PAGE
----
The OX is a general CNC router family of designs based on OpenBuilds hardware.
@Brandon_Satterfield used to run a business that among other things included selling kits for building the OX, and before he closed up shop he sold controllers that embedded a raspberry pi for running the sender, and a MKS DLC 2.0 controller running grbl for hardware control, so at least some people have that specific combination.
Beyond that, it’s pretty common to be running an OX from a board running some flavor of grbl on an 8-bit controller (same type of CPU as the original Arduino).
For folks who don’t want to use Fusion360 for any reason, there are other options. For example, FreeCAD is open source and toolpathing is one of its strengths. Linux Weekly News ran an article that highlighted open source options in CNC recently. It was by no means complete; more of a sampling, but might be useful to you here. I wrote a comment there:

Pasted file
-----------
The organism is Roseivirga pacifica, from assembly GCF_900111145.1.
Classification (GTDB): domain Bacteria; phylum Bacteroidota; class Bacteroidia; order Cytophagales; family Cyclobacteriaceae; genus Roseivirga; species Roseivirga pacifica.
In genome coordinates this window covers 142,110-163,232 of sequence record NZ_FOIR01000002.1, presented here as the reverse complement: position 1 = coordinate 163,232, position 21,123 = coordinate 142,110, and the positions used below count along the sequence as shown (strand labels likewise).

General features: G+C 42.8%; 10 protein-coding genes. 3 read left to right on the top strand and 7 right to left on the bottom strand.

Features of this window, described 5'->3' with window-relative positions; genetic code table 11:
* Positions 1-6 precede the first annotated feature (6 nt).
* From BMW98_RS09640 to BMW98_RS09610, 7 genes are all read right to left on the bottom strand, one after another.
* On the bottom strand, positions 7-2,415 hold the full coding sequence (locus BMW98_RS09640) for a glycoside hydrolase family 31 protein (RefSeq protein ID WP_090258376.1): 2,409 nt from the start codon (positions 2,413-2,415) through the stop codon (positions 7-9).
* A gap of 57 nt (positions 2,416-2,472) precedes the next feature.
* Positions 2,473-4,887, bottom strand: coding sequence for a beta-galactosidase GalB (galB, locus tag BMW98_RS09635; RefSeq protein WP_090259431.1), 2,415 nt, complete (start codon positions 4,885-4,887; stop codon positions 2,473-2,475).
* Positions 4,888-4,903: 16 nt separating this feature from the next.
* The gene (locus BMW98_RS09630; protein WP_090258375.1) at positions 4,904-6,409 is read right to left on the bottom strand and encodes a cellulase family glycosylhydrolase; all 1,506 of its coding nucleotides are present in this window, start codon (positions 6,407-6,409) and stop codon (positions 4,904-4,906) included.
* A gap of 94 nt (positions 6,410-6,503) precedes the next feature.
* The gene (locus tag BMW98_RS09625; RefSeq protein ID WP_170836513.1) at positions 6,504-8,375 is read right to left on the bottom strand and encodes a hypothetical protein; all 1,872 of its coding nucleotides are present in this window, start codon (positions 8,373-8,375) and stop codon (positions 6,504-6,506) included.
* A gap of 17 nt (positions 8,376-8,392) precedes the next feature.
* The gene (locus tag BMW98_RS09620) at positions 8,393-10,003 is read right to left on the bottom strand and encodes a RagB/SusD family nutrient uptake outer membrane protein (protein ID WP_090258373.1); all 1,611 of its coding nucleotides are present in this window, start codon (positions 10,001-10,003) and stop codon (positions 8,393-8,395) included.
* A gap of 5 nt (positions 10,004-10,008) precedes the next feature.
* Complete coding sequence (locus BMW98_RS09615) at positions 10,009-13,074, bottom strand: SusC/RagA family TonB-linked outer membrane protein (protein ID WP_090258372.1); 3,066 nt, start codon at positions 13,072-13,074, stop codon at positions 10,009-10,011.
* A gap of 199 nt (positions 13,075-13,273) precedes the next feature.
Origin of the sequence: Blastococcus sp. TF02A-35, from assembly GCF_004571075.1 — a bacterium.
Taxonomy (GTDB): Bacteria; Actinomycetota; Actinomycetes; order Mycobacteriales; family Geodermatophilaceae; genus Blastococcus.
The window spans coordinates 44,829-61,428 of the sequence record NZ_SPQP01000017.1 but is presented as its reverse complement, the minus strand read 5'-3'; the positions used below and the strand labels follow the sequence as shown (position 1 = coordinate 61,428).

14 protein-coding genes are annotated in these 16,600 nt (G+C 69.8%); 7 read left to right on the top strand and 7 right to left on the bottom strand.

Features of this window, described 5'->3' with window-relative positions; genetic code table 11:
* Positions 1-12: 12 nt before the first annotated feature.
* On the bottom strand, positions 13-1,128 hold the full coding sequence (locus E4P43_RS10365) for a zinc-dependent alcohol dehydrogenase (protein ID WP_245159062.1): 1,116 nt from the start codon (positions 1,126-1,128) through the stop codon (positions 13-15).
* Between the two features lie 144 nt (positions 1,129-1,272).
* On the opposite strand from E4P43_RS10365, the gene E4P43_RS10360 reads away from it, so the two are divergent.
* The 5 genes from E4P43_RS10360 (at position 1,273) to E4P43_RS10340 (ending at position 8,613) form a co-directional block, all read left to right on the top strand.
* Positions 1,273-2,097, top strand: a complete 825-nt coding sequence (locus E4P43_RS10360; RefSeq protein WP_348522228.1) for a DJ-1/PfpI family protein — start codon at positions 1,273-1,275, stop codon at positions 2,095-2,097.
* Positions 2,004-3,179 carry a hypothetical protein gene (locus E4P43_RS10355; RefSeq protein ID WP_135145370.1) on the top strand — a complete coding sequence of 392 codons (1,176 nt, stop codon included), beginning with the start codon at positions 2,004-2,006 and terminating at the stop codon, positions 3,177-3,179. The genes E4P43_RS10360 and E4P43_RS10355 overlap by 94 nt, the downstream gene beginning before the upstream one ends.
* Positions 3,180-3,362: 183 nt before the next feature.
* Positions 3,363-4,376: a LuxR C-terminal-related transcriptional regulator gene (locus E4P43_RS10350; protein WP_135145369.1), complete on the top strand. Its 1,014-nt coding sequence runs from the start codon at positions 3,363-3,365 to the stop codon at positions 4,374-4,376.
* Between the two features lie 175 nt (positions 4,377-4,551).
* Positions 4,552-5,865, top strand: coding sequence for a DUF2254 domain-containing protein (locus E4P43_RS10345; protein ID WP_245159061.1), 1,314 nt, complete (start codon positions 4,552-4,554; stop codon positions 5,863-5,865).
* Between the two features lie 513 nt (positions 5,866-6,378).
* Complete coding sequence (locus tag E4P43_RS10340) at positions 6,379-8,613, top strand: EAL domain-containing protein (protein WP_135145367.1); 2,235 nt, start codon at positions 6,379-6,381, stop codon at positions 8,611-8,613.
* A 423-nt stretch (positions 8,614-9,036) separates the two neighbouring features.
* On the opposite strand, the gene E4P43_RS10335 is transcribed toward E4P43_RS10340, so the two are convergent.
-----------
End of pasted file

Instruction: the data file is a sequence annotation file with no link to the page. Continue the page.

The Arduino control boards are getting “long in the tooth” — there are limitations inherent in limited memory and 8-bit processing, which for most people become evident when attempting to cut smooth arcs. 32-bit boards are now available at roughly equivalent cost.
This might be relevant to the problem of handling lots of small movements. To make minimal changes to a machine setup, @cprezzi’s grbl-LPC would let you use the same
$$ configuration but give you a faster processor with more memory and higher resolution in math and maybe less likely to stall; might be easier than converting to a completely different firmware and starting over on configuration. I don’t know whether grblHAL enables additional boards (those with pin mappings incompatible with grbl-LPC) or not. It has a fairly impressive set of hardware support so far.